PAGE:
Read part one over here!
The first real public outing of my shiny new iPhone 4 where I actually showed it to people didn’t happen until Friday night. Youth was on, and I decided to carry my iPhone 4 with me – not because I wanted to show everyone how cool I was, but mostly because it was going to be my main phone eventually anyway. Earlier in the day I had bought some Belkin Grip Vue case for it, as well as a set of front and back Invisible Shields. Those too came along to youth.
Someone jumped on me as soon as I walked in the door, asking excitedly if I had “the new iPhone”. I replied yes, and she then asked if she could have a look. I produced the phone from my pocket, complete with Belkin case and screen protector – and the first question she asks? “Does it have that antenna issue?”, to which I reply no* – “Is that because of the case you have?”, which elicited another terse no from me. She then asked about the shape of the thing, where I mentioned it had a flat back instead of the curved back of previous iPhones (iPhone 2G not withstanding). She asked me how much I paid for it – I answered a lot.
No mention of what new features it had. No mention of that gorgeous retina display (granted, she didn’t unlock it, but she did turn the display on), no mention of how much better the camera was, no mention of how it did 720p video (720p what now?), nothing.
And that right there, dear reader, is why the iPhone 4 is just another phone. In consumer terms, the iPhone is faster. It’s “differently shaped”. The antenna is on the outside, the display is clearer, and its got a flash for the camera, but all those other things – 326 pixels per inch, IPS, 720p – are for the more technically minded among us. Why does pixel density matter? Why is an IPS display so much better than a traditional LCD? Why is 720p video recording such a big deal on a phone?
It’s funny – when you think about it, all the iPhone is is just another phone. The next iteration of the same, the next step in the evolutionary tree. It’s adds features (ooh, video calling), to be sure, but whether those features revolutionize the platform is questionable, to say the least – regardless of what the Apple PR machine tells you.
When your computer can’t run the latest games anymore, it’s time to think of an upgrade. When it slows down to a crawl even doing the most basic of tasks (like typing on a keyboard, for example), it’s time to start looking for a new computer.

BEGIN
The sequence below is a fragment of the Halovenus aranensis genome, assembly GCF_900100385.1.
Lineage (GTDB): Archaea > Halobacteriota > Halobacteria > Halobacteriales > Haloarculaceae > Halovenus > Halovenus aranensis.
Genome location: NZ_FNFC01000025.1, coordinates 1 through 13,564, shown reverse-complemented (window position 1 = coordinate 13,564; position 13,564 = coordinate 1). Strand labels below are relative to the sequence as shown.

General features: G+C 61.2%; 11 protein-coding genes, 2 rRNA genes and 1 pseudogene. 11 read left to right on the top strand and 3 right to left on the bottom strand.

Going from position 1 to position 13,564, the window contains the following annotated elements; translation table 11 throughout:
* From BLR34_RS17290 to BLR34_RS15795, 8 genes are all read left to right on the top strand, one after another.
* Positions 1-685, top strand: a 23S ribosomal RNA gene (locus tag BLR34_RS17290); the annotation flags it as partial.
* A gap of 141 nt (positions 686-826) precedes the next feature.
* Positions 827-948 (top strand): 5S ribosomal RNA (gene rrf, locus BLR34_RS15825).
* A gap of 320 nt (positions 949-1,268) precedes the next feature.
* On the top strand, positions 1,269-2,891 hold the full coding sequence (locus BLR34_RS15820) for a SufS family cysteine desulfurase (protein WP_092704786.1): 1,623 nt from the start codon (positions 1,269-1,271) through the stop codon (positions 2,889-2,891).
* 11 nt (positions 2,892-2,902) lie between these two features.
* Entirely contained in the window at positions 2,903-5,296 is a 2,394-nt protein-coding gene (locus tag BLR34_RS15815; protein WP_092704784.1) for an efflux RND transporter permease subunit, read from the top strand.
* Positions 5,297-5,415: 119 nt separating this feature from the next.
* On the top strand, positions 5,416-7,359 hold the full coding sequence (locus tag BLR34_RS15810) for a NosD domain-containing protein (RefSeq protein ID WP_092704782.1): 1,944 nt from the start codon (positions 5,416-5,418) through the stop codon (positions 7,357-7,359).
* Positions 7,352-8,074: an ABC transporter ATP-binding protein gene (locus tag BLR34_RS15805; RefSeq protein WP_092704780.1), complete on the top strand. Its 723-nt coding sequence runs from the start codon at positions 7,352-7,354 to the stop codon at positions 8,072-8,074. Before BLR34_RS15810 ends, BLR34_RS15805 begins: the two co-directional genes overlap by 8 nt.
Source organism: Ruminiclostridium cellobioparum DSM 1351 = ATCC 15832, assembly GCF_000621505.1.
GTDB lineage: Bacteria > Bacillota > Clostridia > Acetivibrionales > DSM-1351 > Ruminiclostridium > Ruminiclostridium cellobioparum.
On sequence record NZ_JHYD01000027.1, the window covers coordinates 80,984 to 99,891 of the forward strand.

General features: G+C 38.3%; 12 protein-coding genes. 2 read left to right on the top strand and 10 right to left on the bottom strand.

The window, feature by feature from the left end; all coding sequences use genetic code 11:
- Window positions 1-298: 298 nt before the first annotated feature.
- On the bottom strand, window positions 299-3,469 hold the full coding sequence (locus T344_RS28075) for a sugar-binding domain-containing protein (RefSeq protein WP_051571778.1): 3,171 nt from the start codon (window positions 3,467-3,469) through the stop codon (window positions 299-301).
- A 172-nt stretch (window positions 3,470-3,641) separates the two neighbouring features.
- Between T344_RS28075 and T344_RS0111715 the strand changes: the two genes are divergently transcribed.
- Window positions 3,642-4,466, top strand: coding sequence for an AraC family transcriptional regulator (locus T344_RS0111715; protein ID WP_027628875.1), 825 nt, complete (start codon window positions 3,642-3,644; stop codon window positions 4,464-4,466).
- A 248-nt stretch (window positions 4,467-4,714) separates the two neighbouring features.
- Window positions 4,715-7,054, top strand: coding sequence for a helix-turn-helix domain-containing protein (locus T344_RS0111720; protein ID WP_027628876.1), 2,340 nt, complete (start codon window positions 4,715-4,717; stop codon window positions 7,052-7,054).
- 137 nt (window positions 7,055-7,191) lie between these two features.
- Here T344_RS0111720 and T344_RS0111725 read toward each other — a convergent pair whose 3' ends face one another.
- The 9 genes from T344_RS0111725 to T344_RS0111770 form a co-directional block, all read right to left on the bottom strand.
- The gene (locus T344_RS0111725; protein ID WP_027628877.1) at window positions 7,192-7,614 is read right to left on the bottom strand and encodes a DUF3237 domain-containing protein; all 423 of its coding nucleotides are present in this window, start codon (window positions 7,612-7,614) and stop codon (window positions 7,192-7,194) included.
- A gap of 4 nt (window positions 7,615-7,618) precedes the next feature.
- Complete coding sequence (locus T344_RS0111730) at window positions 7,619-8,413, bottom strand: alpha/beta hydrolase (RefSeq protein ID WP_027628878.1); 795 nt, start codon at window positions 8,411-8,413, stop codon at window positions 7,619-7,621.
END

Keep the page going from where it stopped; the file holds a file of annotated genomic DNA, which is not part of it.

The new iPhone, for all of it’s upgraded display, upgraded camera, upgraded battery, processor and RAM, is just the next step. For all other intents and purposes, it’s just another brick in the wall.
Still, that doesn’t stop it from being the best brick so far.
On that antenna issue – I said no when asked about it because, for all intents and purposes, it doesn’t affect me. Yes, I can get it to drop one or two bars by simply bridging the gap between the two antennas, but even so, it doesn’t affect data speeds or call quality (I only make a call every couple of months, if that – most of my usage is data and messages) – so clearly it’s a non-issue for me. Besides, I figure the phone will probably live in a case for most of it’s life – but we’ll wait and see how annoying that becomes.
I tried FaceTime during the week as well. While I’ve never video-called anyone on a mobile phone before, FaceTime was pretty good fun – even if it is limited by the fact that it can only work over Wi-Fi. It’s one of those features I’m glad is there, even if I know I personally won’t be using it that often.
Revolutionary? Questionable. Evolutionary? Undoubtedly so. Game changing? Not really, and especially not if you’ve had an iPhone for any amount of time before this.
It’s still the best phone I’ve ever owned – and at the end of the day, that’s all it really comes down to.